We've all heard and possibly have used this phrase when referring to the North and South of the United States. However, we've come a long way from what or rather how this phrase came into use. It's from an old surveyors map, one produced by Charles Mason and Jeremiah Dixon from 1763-1767. Below you can see a short explanation of it from the 1884 copy of Houghtaling's Handbook of Useful Information, also I have a link to The History of Mason & Dixon's Line ©1855 for even more information.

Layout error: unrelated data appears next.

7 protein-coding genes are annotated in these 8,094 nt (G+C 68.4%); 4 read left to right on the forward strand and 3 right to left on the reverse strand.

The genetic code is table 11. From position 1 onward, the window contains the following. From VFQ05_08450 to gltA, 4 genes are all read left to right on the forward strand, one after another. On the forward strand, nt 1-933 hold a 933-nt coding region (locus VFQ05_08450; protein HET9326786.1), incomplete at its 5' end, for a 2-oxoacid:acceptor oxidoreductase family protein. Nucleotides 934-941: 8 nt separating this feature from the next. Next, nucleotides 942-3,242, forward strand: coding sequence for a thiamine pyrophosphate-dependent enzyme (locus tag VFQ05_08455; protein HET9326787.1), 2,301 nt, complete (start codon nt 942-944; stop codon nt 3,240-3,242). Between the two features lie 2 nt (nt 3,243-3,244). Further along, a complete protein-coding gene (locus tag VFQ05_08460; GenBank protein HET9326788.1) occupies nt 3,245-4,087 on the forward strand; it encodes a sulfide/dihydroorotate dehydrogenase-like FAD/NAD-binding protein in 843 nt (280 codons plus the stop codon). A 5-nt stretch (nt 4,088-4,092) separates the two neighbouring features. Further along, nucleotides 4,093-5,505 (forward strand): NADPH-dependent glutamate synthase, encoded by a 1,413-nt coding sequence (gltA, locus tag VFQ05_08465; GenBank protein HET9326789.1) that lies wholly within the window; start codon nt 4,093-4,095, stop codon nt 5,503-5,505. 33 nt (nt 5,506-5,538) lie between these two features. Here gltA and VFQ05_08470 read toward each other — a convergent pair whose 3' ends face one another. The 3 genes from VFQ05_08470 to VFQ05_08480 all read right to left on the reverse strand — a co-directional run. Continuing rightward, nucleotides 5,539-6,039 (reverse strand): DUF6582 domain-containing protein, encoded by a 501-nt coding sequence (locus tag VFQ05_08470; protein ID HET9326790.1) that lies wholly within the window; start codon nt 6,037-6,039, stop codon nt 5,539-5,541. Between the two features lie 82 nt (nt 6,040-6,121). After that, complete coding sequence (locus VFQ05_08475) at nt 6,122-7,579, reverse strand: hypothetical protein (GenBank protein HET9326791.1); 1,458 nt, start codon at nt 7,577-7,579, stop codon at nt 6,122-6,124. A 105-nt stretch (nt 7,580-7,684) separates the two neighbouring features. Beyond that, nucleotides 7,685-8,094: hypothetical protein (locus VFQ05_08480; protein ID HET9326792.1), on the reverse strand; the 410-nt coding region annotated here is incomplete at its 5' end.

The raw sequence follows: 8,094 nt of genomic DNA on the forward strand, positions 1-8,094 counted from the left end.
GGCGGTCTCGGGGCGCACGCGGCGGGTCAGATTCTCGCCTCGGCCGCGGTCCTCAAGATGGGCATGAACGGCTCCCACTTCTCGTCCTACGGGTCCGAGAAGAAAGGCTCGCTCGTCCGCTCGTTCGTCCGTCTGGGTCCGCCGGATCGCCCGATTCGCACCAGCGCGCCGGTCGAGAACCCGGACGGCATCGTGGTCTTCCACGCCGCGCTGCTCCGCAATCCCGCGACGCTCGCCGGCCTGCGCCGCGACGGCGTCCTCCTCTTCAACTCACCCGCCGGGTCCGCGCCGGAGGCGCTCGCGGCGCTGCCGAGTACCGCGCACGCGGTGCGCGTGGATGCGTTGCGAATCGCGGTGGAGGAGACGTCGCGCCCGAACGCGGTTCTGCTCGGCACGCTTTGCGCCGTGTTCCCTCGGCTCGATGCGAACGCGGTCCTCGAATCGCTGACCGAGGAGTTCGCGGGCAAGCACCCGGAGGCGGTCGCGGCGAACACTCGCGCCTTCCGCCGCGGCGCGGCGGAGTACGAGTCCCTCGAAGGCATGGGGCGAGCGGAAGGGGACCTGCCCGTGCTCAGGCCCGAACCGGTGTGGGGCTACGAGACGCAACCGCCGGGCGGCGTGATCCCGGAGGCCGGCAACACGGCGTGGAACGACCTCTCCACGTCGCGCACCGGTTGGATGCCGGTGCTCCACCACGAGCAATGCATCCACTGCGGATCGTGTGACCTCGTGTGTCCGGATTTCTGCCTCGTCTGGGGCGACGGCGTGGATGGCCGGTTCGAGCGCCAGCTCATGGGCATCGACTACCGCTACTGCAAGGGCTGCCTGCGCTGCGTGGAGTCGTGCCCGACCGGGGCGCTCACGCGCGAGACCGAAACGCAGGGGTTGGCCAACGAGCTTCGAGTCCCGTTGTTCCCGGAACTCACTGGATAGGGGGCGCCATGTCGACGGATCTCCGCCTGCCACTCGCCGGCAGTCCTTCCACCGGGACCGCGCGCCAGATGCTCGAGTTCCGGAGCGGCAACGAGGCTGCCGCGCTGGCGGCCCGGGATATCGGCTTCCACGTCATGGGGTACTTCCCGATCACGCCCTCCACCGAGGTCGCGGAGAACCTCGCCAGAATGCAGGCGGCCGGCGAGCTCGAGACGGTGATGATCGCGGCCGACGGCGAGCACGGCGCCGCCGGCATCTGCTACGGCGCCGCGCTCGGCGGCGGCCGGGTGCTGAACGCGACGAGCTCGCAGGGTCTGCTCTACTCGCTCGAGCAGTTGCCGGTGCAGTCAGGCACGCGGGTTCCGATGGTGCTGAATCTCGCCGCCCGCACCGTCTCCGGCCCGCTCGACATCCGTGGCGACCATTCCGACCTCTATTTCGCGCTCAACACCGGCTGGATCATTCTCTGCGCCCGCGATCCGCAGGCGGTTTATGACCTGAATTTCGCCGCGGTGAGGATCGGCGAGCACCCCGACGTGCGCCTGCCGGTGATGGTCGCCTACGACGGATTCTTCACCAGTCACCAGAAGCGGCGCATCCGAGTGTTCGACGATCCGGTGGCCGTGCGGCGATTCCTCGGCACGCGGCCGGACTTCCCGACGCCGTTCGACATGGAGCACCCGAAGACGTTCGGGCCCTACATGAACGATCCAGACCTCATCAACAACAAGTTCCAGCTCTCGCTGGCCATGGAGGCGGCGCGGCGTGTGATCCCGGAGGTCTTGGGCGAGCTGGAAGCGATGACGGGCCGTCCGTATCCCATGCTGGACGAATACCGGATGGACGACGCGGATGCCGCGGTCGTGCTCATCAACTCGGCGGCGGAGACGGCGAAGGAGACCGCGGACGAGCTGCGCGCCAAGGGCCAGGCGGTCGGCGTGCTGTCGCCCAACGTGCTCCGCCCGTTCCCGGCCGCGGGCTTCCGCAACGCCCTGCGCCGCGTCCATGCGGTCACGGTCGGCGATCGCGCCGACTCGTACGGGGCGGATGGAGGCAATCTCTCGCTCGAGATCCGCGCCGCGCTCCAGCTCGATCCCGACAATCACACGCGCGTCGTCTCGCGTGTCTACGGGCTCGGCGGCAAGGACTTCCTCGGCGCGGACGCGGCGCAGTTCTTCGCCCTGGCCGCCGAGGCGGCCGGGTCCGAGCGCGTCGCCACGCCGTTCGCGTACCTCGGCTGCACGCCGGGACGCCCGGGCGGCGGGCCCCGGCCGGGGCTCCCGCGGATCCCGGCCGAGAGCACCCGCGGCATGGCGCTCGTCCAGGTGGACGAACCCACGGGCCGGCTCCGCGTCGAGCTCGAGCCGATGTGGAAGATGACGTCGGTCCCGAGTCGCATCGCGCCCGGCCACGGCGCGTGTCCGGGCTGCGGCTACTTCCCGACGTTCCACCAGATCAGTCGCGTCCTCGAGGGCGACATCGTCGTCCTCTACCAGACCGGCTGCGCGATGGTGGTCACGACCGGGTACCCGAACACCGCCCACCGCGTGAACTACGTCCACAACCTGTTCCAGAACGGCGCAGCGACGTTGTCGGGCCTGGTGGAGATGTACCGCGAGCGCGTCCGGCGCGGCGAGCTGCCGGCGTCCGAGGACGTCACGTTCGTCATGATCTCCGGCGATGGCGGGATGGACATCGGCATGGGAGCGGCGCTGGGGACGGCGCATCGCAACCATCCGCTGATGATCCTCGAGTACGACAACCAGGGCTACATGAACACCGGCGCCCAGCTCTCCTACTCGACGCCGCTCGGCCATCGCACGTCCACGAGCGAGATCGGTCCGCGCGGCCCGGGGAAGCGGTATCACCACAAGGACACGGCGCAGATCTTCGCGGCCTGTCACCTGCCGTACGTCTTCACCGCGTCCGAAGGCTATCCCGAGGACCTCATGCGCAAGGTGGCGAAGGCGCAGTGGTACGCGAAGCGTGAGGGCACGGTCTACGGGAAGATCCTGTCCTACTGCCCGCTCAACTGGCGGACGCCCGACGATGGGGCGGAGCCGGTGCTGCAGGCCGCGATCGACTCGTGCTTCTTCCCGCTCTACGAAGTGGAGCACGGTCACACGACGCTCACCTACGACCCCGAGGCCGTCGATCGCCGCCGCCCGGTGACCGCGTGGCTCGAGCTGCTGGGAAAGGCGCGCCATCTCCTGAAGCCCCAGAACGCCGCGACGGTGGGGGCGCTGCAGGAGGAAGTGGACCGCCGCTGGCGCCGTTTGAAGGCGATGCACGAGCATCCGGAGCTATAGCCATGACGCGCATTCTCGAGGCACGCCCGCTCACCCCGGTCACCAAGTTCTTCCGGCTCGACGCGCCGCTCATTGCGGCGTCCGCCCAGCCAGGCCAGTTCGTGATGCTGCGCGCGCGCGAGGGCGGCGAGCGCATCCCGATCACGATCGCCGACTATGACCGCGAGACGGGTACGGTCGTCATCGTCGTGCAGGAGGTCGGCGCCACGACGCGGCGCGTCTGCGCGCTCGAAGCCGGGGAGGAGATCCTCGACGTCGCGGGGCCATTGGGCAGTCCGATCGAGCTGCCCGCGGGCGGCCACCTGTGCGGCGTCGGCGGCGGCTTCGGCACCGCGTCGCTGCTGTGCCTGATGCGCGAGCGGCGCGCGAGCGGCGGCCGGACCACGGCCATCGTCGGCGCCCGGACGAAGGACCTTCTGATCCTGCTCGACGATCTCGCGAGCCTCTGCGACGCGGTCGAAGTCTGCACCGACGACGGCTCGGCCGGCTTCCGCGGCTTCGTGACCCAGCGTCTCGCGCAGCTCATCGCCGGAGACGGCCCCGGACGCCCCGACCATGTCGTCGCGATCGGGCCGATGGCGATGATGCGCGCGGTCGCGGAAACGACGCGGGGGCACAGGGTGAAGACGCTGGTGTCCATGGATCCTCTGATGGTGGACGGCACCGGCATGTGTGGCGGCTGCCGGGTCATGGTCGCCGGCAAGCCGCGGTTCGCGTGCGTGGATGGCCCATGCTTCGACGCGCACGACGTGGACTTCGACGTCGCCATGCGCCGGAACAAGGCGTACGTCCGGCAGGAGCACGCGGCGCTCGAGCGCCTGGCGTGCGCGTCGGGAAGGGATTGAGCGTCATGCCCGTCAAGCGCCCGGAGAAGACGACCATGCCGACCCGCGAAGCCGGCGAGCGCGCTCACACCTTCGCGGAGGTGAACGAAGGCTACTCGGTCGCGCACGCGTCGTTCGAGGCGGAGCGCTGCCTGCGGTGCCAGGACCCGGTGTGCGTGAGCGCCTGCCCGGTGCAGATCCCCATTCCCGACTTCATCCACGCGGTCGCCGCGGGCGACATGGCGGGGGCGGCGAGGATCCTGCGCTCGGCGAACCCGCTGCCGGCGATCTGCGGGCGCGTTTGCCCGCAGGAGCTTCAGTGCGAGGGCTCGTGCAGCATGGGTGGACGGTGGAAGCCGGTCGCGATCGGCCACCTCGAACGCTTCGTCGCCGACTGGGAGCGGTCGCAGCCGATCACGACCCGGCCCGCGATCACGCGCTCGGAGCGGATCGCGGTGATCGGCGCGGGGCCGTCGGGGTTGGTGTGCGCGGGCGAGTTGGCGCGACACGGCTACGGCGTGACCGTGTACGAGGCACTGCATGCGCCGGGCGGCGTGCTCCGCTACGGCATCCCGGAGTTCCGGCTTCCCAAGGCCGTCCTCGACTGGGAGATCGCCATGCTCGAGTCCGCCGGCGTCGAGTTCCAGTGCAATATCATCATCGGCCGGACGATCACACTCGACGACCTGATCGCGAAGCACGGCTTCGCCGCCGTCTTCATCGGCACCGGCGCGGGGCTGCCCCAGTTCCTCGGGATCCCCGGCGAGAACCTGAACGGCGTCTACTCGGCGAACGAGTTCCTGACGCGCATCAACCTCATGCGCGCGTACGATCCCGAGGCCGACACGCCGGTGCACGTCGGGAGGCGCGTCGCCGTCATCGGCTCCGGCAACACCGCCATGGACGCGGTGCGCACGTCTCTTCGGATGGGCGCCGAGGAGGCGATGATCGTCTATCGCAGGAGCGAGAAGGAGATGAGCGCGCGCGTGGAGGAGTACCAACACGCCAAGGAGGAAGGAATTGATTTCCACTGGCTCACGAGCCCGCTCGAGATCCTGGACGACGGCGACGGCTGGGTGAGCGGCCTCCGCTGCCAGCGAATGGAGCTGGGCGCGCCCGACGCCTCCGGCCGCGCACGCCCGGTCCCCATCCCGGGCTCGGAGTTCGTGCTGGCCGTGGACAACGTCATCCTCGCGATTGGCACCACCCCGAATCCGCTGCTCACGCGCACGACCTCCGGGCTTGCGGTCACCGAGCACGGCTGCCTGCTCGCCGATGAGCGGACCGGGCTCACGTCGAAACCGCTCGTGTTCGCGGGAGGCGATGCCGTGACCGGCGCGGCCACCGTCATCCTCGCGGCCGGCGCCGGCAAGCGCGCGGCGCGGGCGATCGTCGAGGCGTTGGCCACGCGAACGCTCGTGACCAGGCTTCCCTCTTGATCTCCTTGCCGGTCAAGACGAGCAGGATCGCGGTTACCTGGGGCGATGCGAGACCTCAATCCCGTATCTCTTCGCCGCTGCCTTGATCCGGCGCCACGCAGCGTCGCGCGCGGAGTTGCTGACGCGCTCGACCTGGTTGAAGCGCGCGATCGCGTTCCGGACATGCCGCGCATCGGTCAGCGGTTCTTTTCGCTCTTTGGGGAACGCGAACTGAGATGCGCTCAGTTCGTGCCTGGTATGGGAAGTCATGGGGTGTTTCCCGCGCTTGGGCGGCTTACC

Mason and Dixon's Line.
A name given to the southern boundary line of the Free State of Pennsylvania which formerly separated it from the Slave States of Maryland and Virginia, It was run—with the exception of about twenty-two miles—by Charles Mason and Jei emiah Dixon, two English mathematicians and surveyors, between Nov. 15, 1763, and Dec. 26, 1767. During the excited debase in Congress, in 1820, on the question of excluding slavery from Missouri, the eccentric John Randolph of Roanoke made great use of this phrase, which was caught up and re-echoed by every newspaper in the land, and thus gained a celebrity which it still retains.